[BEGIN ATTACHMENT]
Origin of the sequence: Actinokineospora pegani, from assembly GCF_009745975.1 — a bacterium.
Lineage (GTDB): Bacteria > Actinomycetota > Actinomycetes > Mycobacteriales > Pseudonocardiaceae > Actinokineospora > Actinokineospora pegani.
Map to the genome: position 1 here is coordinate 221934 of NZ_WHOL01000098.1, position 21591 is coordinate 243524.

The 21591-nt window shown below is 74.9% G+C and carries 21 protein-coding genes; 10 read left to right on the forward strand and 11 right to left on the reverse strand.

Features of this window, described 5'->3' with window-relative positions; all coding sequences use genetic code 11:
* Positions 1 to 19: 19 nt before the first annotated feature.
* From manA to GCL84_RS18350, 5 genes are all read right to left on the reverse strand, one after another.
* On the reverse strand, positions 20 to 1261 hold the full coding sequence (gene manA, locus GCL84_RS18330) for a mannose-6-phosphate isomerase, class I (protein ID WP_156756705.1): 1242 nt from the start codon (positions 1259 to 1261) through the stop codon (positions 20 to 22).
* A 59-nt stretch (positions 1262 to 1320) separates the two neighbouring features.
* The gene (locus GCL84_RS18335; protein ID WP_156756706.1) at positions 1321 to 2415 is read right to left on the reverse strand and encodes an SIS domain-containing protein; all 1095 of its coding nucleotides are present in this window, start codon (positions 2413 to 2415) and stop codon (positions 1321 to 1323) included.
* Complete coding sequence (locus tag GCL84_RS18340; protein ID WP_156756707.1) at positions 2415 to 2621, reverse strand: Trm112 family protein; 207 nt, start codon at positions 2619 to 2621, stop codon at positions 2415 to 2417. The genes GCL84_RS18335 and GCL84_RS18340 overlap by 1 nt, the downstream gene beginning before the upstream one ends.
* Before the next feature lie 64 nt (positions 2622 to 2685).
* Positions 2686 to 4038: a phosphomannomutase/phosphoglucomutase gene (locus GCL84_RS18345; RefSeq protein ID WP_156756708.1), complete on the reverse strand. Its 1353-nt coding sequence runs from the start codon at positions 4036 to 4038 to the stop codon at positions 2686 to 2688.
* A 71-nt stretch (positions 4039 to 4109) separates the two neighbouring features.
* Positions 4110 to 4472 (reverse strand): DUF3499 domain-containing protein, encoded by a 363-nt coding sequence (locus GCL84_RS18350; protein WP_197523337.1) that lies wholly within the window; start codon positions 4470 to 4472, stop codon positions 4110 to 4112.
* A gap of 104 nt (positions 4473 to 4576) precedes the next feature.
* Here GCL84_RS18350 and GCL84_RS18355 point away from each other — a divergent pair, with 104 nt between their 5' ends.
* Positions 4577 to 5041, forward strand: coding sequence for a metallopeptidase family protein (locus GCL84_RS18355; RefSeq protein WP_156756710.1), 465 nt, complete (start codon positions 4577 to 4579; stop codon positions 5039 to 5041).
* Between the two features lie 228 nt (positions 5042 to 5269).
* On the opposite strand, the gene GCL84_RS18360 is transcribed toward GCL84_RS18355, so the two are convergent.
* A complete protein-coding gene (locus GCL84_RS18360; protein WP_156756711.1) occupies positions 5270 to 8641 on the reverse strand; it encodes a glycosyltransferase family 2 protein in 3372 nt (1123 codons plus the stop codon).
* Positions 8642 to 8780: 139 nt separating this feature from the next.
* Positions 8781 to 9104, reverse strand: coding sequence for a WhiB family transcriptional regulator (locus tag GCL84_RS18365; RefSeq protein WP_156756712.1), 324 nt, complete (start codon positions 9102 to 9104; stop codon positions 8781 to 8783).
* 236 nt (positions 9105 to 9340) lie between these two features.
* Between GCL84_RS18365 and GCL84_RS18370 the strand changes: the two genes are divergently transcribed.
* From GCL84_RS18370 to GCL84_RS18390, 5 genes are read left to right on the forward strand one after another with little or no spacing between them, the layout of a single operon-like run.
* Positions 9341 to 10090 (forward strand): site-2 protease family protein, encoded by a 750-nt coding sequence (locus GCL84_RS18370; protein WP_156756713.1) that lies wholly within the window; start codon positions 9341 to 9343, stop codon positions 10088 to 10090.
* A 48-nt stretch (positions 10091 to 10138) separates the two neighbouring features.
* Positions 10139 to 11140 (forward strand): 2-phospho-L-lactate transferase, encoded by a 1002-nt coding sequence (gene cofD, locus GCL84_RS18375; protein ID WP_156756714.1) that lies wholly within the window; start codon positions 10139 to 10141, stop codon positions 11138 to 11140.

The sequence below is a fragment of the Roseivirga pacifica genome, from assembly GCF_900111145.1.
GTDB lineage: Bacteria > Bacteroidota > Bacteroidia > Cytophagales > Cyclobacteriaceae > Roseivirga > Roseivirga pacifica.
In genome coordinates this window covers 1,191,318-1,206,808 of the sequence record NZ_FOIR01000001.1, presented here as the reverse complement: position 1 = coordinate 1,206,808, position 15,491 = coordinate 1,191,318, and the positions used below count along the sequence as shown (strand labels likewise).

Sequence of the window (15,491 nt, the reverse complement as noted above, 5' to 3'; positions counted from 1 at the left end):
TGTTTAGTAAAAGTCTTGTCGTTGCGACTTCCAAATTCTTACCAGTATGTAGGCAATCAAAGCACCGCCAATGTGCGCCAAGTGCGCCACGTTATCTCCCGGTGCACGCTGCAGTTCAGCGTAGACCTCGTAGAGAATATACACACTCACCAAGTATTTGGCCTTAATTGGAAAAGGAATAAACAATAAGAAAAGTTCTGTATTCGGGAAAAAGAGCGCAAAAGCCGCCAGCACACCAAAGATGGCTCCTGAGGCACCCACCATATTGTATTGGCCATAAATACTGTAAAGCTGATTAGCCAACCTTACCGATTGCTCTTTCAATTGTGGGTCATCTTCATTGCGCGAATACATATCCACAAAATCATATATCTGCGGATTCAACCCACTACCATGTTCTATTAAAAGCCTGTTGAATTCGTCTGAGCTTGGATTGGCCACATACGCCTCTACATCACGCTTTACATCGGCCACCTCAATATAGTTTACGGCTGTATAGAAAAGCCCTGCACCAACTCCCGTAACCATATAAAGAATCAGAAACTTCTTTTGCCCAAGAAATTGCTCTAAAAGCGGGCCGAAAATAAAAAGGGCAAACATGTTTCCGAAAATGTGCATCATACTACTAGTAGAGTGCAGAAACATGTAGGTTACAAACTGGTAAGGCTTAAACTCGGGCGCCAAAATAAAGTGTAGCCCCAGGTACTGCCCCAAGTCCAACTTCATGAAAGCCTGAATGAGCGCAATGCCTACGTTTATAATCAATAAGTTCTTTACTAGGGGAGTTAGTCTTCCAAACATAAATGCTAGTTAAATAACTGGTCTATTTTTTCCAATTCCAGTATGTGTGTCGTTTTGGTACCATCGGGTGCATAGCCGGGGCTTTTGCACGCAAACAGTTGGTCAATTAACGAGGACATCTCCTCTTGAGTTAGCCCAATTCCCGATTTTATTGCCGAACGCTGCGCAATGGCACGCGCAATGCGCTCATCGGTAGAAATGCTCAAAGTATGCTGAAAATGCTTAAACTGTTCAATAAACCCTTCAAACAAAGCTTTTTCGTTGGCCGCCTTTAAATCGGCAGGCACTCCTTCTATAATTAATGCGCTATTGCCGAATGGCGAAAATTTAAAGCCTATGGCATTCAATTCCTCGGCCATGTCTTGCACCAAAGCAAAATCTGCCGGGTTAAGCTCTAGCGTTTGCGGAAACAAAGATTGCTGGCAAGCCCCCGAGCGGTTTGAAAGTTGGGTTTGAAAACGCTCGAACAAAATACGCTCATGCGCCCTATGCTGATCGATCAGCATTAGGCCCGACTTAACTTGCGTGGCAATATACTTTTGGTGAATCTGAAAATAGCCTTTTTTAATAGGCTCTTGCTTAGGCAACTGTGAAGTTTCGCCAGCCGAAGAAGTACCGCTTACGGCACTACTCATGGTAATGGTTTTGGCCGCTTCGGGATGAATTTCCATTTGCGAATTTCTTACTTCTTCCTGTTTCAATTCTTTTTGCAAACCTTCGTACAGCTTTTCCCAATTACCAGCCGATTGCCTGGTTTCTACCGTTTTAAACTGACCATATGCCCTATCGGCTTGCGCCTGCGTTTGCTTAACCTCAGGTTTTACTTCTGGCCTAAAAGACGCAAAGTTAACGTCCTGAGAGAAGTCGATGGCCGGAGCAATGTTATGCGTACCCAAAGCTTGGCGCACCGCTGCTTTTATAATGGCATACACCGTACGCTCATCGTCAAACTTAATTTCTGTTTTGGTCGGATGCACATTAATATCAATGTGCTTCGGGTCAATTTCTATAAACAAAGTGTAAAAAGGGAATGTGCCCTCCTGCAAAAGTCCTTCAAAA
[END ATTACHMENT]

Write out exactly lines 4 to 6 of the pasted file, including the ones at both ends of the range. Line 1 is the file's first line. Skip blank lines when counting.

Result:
The 21591-nt window shown below is 74.9% G+C and carries 21 protein-coding genes; 10 read left to right on the forward strand and 11 right to left on the reverse strand.

Features of this window, described 5'->3' with window-relative positions; all coding sequences use genetic code 11:
* Positions 1 to 19: 19 nt before the first annotated feature.